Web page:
3.1 Basic information
The students who participated in the questionnaire were mainly sophomores (49.04%), followed by juniors (18.15%). The major disciplines represented were science and engineering, accounting for 43.18%, followed by medicine (33.82%), and literature and history (23.00%). The source distribution of the survey objects was relatively balanced, with similar proportions of students from rural areas, towns and cities. The demographics are shown in Table 1.
3.2 Negative emotions during COVID-19
In response to the question of ‘From the most serious period to the basic control stage to the local epidemic stage, how has your attitude to the epidemic changed?’, 64.83% of university students said that their attitude ‘has become more positive’, 31.45% said that their attitude ‘has not changed’, and 3.72% said that their attitude ‘has become more negative’. In response to the question ‘Has your mental health been affected by the epidemic?’, 81.85% of university students said that their mental state has not been affected by the epidemic. Among the 18.15% of university students who said that their mental state had been affected by the epidemic, 52.8% identified feelings of fear and helplessness. These responses are shown in Figure S1.
3.3 Effect of gender on stress in university students
In response to the statement ‘In the last two months, I have been feeling anxious or more stressed than before’, for males ‘significantly reduced’ accounted for 3.46% of responses, ‘slightly reduced’ and ‘unchanged’ for 5.43% and58.66%, respectively, and ‘slightly increased’ and ‘significantly increased’ for 26.62% and 5.84%, respectively. For females, ‘significantly decreased’ and ‘slightly decreased’ accounted for 1.88% and 4.71%, respectively, and ‘no change’, ‘slightly increased’ and ‘significantly increased’ accounted for 52.94%, 35.29% and 5.18%, respectively. The frequency of feeling stressed was higher in females than in males (Z =-2.34, P=0.17). These results are shown in Table S1.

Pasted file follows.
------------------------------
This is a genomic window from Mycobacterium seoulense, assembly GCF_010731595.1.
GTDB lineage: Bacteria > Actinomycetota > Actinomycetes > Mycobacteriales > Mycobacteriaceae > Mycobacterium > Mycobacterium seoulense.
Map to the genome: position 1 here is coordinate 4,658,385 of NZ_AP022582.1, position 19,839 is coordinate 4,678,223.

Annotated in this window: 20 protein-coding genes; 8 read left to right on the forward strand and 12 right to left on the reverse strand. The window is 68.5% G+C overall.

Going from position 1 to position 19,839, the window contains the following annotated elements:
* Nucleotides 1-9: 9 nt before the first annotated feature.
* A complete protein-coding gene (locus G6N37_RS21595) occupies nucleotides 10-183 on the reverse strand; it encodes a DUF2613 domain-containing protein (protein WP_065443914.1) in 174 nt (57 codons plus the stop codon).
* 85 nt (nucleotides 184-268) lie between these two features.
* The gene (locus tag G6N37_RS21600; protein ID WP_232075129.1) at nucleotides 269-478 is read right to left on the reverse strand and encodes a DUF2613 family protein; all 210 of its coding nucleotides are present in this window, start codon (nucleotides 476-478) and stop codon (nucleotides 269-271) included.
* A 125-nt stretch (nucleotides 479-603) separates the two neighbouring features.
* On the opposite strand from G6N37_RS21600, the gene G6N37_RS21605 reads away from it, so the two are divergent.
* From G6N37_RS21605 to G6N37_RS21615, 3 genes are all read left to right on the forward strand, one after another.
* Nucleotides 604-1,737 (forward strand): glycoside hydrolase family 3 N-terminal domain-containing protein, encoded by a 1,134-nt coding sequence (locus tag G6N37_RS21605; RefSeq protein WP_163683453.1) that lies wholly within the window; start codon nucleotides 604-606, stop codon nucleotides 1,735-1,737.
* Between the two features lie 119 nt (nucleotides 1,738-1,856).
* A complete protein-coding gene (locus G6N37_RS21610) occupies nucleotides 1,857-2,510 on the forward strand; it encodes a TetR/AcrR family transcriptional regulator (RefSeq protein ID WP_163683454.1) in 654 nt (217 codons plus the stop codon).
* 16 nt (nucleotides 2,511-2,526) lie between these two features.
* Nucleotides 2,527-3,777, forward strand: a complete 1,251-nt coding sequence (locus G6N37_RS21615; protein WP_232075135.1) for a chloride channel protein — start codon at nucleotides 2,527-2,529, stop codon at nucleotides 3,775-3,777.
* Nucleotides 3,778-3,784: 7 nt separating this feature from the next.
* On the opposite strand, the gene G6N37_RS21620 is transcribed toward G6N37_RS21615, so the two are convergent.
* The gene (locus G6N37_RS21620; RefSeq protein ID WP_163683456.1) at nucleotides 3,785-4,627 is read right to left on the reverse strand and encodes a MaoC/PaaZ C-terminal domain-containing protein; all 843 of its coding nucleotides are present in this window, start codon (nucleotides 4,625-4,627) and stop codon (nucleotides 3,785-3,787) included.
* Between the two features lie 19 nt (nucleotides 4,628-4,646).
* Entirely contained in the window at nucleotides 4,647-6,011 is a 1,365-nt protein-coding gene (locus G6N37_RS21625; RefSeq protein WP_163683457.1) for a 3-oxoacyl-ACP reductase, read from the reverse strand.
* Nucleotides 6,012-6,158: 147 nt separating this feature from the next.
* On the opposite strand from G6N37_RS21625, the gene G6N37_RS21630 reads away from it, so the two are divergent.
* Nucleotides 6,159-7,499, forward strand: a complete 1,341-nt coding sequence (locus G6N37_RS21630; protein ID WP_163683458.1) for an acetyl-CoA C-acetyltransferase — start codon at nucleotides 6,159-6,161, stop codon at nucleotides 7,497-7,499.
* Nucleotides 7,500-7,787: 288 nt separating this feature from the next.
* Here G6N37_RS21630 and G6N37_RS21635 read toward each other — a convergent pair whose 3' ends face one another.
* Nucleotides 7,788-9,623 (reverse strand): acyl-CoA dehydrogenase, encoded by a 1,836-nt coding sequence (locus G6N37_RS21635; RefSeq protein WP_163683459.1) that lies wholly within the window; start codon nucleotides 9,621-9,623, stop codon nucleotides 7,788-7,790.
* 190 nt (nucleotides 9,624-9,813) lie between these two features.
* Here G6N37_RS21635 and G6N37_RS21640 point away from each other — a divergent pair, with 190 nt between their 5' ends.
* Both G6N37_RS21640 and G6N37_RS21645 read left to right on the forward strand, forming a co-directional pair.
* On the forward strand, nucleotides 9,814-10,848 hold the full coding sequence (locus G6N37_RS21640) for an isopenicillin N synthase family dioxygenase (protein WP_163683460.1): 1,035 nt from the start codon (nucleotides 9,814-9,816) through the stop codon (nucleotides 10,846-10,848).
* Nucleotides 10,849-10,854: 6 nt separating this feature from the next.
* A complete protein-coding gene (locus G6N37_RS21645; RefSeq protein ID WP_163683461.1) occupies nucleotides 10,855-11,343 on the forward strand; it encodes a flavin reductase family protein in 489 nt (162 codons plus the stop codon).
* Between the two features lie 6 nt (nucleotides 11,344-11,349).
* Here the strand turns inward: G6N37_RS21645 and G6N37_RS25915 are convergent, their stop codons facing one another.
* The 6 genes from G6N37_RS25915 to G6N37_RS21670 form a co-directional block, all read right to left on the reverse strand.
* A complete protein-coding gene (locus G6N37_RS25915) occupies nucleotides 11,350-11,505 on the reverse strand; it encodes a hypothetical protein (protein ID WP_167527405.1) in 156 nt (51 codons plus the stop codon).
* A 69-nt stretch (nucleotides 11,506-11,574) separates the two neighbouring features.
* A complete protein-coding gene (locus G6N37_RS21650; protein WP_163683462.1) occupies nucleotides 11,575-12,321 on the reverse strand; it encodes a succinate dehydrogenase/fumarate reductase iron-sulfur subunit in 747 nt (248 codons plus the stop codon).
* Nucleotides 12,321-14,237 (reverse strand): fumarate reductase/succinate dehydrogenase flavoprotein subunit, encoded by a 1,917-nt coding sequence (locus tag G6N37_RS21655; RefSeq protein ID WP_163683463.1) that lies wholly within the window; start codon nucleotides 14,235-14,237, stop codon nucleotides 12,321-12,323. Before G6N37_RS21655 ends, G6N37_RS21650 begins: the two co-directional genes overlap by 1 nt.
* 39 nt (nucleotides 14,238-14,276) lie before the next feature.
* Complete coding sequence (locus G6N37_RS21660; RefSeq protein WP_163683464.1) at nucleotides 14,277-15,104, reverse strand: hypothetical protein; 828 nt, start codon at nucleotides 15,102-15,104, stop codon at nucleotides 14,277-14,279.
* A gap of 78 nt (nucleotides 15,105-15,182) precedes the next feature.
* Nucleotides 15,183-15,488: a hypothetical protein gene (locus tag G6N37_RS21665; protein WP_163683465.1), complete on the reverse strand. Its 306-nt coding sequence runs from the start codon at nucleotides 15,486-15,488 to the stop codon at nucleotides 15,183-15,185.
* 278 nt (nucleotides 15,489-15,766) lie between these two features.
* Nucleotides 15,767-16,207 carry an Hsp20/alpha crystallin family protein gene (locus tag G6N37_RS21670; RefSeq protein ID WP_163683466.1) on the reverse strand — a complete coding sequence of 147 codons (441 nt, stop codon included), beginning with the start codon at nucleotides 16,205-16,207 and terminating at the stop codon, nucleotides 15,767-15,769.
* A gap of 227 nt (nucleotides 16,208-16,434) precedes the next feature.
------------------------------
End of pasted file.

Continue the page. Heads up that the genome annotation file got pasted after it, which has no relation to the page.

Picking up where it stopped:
In response to the question ‘Which of the following is your state of mind in the context of recurrent outbreaks?’, 3.25% of males and 5.18% or females selected ‘I feel more anxious and panic, fearing another large-scale outbreak’, whereas55.19% of males and 65.18% of females selected ‘I have some concerns, but not panic’. The frequency of panic and helplessness for females was higher than for males (P= 0.02). These results are shown in Table S2.
3.4 Effect of college yearon stress in university students
In response to the question ‘How many times have I felt anxious or stressed in the last two months?’, a slight increase was reported as follows: freshmen, 12.00%; sophomores, 29.66%; juniors, 30.43%; seniors, 44.00%; fifth year, 42.42%;and postgraduates,28.04%. A significant increase was reported as follows: freshmen, 6.00%; sophomores, 4.83%; juniors, 4.35%; seniors, 9.00%; fifth year, 9.09%; and postgraduates,5.61%. Therefore, after the outbreak, students in the later years were more likely to feel stress and anxiety than the students in the lower grades (H = 25.654, P = 0.00). These results are shown in Table S3 and S4 and Figure S2.
3.5 Effect of major on restlessness and depression in university students